"It's been huge, I can tell you that much. It has been a really long time since I have had a string of top-fives and top-10s like I have now, and I just want to continue that as long as we can. I keep telling the guys that we can't rest on what we have accomplished so far. We have to keep digging and keep hustling because if we keep putting ourselves in the position to win a race like we have for the past several weeks, whether it's because our car is that strong or pit strategy or whatever, sooner or later we are going to get what we want, and that's our first win. They say that getting that first win is the hardest thing. I believe that if we keep doing what we're doing, we're going to get that win, and who knows what will happen after that."
To what do you credit the success?
"As far as who or what do I credit for the success, it has been a total team effort from the word 'go' at Stewart-Haas Racing. Tony Stewart put together a tremendous group of talented racers to lead our team -- Bobby Hutchens (SHR Director of Competition), Tony Gibson (No. 39 crew chief) and Darian Grubb (No. 14 crew chief), just to name a few. Gibson brought his whole team with him from Dale Earnhardt Inc., and that's my team, now. We've all just gelled and everyone seems to work together well, and we are working toward a common goal. Of course, the support from Chevrolet and Hendrick Motorsports has been huge. I guess, what I'm trying to say is, there isn't just one person or one thing that I can credit for our team's success.
"I'm just really proud of what we have accomplished, so far. I'm ecstatic with where we are sitting in points. We have battled back from a rough start. We keep moving forward. I think I've said before that I'm proud of the fact we have improved in the points each week. So, like I said, it's been really a group effort. There are a lot of people who have been instrumental in helping our Chevrolet get faster each week, working on our pit stops, working on our race cars, working on downforce and things like that. It's been a lot of fun, and I -- we -- just want to keep the ball rolling. To me, that's the most important thing -- that we keep moving forward and we keep improving each and every week."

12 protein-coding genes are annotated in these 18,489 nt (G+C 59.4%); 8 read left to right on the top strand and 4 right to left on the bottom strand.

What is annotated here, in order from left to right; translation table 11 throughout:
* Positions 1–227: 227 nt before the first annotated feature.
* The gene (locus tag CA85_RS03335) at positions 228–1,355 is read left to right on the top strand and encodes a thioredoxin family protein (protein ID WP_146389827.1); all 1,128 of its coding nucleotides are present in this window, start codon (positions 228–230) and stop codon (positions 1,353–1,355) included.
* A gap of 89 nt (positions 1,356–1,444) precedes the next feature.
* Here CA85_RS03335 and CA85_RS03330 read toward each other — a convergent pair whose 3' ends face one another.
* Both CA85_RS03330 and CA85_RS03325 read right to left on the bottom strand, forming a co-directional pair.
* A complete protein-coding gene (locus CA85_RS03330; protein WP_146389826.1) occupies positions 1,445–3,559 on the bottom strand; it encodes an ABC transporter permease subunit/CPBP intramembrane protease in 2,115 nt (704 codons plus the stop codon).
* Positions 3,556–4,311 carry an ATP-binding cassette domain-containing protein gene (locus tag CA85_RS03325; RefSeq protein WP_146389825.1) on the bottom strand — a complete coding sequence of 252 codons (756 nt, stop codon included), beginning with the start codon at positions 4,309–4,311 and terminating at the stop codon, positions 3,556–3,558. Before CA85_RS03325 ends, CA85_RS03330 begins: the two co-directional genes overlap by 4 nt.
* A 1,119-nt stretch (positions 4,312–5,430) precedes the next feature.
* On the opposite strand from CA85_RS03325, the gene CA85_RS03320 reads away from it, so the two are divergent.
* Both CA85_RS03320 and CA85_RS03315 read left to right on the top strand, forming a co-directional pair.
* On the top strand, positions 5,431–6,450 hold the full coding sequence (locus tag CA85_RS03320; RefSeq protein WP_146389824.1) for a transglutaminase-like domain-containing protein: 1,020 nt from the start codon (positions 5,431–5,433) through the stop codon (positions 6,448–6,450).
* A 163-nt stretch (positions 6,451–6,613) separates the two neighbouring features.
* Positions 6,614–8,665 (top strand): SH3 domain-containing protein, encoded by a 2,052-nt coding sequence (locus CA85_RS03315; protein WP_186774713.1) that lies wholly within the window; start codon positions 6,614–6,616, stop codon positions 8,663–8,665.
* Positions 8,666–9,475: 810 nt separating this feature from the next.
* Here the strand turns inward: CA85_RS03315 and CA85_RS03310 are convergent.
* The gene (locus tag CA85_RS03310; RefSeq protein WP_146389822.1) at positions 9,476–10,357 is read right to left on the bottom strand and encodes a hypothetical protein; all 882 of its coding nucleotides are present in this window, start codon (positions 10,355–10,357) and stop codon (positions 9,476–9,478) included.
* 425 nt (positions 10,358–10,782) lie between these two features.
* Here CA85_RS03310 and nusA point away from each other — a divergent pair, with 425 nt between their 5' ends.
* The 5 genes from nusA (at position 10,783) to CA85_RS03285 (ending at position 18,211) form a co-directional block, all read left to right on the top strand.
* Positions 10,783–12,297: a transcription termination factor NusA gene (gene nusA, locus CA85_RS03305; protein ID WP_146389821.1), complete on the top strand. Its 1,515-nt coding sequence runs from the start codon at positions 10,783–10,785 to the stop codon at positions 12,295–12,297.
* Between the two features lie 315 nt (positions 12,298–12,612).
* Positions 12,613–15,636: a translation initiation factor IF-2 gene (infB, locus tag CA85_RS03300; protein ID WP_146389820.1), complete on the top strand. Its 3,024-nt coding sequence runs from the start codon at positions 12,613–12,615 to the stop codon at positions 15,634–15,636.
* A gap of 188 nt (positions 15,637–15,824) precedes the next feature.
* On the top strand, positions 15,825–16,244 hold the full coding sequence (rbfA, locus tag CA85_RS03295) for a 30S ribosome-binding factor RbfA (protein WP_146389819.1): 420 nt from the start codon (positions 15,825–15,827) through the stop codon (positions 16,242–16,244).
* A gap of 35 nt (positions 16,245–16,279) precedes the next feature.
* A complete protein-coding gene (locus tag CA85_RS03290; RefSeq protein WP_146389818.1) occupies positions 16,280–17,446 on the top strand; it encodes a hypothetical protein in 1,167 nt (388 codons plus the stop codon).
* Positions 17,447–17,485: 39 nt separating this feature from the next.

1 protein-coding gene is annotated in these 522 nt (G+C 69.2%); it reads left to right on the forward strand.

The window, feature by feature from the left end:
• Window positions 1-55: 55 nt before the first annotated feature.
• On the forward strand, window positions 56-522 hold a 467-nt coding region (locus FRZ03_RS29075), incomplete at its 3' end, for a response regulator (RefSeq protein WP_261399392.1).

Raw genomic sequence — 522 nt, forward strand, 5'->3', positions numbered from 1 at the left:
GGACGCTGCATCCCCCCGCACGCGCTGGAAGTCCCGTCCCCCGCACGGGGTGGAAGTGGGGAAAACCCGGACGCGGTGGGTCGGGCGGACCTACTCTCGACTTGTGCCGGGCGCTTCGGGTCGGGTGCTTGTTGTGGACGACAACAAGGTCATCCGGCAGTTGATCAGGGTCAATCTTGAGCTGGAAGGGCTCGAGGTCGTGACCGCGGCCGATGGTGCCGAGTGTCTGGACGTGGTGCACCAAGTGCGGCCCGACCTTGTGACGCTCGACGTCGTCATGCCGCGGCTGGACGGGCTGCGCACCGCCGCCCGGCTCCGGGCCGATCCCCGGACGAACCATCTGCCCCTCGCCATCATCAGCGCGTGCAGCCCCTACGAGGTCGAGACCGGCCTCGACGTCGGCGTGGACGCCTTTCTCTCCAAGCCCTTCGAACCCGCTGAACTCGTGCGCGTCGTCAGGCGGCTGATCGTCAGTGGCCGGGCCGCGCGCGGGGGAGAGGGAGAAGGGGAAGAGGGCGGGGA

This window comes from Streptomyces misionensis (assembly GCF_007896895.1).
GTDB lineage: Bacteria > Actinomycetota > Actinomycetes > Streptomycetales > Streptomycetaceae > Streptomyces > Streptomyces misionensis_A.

What do you like about Pocono Raceway?
"I've always enjoyed Pocono because it's unique. The track has three independent corners, and because of that, it is truly a driver's racetrack. Each corner is completely different from the other. They drive differently and you have to adapt to them because it is impossible to have the car set up for all three. Turn one is pretty difficult. The Tunnel Turn is probably the hardest corner. The straightaways at Pocono are so long, you need to get all of the speed down them that you can. You have to make it so that your car can come off of turn three as fast as possible. The uniqueness of the track also makes it one of the more difficult places to qualify.
"As much as I like racing at Pocono, I know that, for a crew chief, the track is a challenge. Setting up the car to be fast at each of the three different ends is a big challenge for the teams. So the race and the track can be a nightmare for a crew chief. It's difficult to keep the car right. It really is a super-tough track."
Pocono is where you got your first win in a stock car. You are still waiting on your first win with SHR. How hungry are you for that win?
"My first win at Pocono wasn't in NASCAR competition. It was in my second ARCA start, but it was so big for me and for my family and for everyone who had helped me in my racing career along the way. Growing up in Indiana, I had always wanted to drive in NASCAR, which wasn't heard of. Most kids in Indiana wanted to compete in the Indianapolis 500. But for me, I had always loved stock car racing. So winning at Pocono back in 2000 was bigger than I can explain. It was proving that I had made the right decision and that I was ready for the move to stock car racing. It was really a special day. There was some excitement on the final laps, some bumping, but it was a big win for me.